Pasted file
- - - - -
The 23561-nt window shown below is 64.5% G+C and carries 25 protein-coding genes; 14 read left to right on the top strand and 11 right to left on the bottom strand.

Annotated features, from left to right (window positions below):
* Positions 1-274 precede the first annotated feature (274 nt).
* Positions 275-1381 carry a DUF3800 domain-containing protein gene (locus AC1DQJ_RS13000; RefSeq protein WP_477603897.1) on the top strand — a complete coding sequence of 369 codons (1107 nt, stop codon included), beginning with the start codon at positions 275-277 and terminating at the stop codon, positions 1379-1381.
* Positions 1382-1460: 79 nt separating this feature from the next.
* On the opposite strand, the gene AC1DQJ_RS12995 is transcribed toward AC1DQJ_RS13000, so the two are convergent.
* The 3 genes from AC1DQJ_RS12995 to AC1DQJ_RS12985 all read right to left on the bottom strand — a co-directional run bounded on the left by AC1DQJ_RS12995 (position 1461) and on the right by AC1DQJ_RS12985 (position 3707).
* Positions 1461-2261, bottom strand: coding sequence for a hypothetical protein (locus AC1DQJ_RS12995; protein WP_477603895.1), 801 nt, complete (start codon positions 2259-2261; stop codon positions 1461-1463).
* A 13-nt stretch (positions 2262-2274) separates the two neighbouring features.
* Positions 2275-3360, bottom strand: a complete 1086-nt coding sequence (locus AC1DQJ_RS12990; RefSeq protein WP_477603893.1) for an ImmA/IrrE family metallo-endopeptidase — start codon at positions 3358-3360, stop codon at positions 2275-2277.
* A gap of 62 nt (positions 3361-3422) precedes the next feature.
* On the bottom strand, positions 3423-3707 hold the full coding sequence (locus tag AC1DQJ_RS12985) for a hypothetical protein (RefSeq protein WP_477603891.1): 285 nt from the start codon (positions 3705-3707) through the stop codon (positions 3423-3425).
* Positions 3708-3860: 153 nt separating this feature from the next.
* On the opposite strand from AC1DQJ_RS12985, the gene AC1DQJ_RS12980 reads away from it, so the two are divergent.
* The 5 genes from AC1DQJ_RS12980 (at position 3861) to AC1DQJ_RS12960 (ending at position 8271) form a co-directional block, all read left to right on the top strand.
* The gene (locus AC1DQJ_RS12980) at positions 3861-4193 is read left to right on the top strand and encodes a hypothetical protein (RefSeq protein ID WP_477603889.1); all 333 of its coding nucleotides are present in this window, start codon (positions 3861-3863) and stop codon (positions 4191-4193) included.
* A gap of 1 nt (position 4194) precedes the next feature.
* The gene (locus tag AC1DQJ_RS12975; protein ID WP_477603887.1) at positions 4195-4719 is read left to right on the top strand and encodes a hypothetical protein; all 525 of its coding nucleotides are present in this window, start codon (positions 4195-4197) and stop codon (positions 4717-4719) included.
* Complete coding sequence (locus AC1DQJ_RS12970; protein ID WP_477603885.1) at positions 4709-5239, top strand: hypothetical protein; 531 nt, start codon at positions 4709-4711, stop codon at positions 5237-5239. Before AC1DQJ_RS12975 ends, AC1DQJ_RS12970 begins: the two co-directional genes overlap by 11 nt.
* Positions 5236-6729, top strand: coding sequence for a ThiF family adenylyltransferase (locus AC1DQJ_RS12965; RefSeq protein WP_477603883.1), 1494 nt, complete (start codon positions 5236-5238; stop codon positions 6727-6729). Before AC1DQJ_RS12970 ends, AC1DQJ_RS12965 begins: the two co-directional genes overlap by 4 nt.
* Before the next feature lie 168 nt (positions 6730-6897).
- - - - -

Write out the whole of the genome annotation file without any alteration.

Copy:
The 23561-nt window shown below is 64.5% G+C and carries 25 protein-coding genes; 14 read left to right on the top strand and 11 right to left on the bottom strand.

Annotated features, from left to right (window positions below):
* Positions 1-274 precede the first annotated feature (274 nt).
* Positions 275-1381 carry a DUF3800 domain-containing protein gene (locus AC1DQJ_RS13000; RefSeq protein WP_477603897.1) on the top strand — a complete coding sequence of 369 codons (1107 nt, stop codon included), beginning with the start codon at positions 275-277 and terminating at the stop codon, positions 1379-1381.
* Positions 1382-1460: 79 nt separating this feature from the next.
* On the opposite strand, the gene AC1DQJ_RS12995 is transcribed toward AC1DQJ_RS13000, so the two are convergent.
* The 3 genes from AC1DQJ_RS12995 to AC1DQJ_RS12985 all read right to left on the bottom strand — a co-directional run bounded on the left by AC1DQJ_RS12995 (position 1461) and on the right by AC1DQJ_RS12985 (position 3707).
* Positions 1461-2261, bottom strand: coding sequence for a hypothetical protein (locus AC1DQJ_RS12995; protein WP_477603895.1), 801 nt, complete (start codon positions 2259-2261; stop codon positions 1461-1463).
* A 13-nt stretch (positions 2262-2274) separates the two neighbouring features.
* Positions 2275-3360, bottom strand: a complete 1086-nt coding sequence (locus AC1DQJ_RS12990; RefSeq protein WP_477603893.1) for an ImmA/IrrE family metallo-endopeptidase — start codon at positions 3358-3360, stop codon at positions 2275-2277.
* A gap of 62 nt (positions 3361-3422) precedes the next feature.
* On the bottom strand, positions 3423-3707 hold the full coding sequence (locus tag AC1DQJ_RS12985) for a hypothetical protein (RefSeq protein WP_477603891.1): 285 nt from the start codon (positions 3705-3707) through the stop codon (positions 3423-3425).
* Positions 3708-3860: 153 nt separating this feature from the next.
* On the opposite strand from AC1DQJ_RS12985, the gene AC1DQJ_RS12980 reads away from it, so the two are divergent.
* The 5 genes from AC1DQJ_RS12980 (at position 3861) to AC1DQJ_RS12960 (ending at position 8271) form a co-directional block, all read left to right on the top strand.
* The gene (locus AC1DQJ_RS12980) at positions 3861-4193 is read left to right on the top strand and encodes a hypothetical protein (RefSeq protein ID WP_477603889.1); all 333 of its coding nucleotides are present in this window, start codon (positions 3861-3863) and stop codon (positions 4191-4193) included.
* A gap of 1 nt (position 4194) precedes the next feature.
* The gene (locus tag AC1DQJ_RS12975; protein ID WP_477603887.1) at positions 4195-4719 is read left to right on the top strand and encodes a hypothetical protein; all 525 of its coding nucleotides are present in this window, start codon (positions 4195-4197) and stop codon (positions 4717-4719) included.
* Complete coding sequence (locus AC1DQJ_RS12970; protein ID WP_477603885.1) at positions 4709-5239, top strand: hypothetical protein; 531 nt, start codon at positions 4709-4711, stop codon at positions 5237-5239. Before AC1DQJ_RS12975 ends, AC1DQJ_RS12970 begins: the two co-directional genes overlap by 11 nt.
* Positions 5236-6729, top strand: coding sequence for a ThiF family adenylyltransferase (locus AC1DQJ_RS12965; RefSeq protein WP_477603883.1), 1494 nt, complete (start codon positions 5236-5238; stop codon positions 6727-6729). Before AC1DQJ_RS12970 ends, AC1DQJ_RS12965 begins: the two co-directional genes overlap by 4 nt.
* Before the next feature lie 168 nt (positions 6730-6897).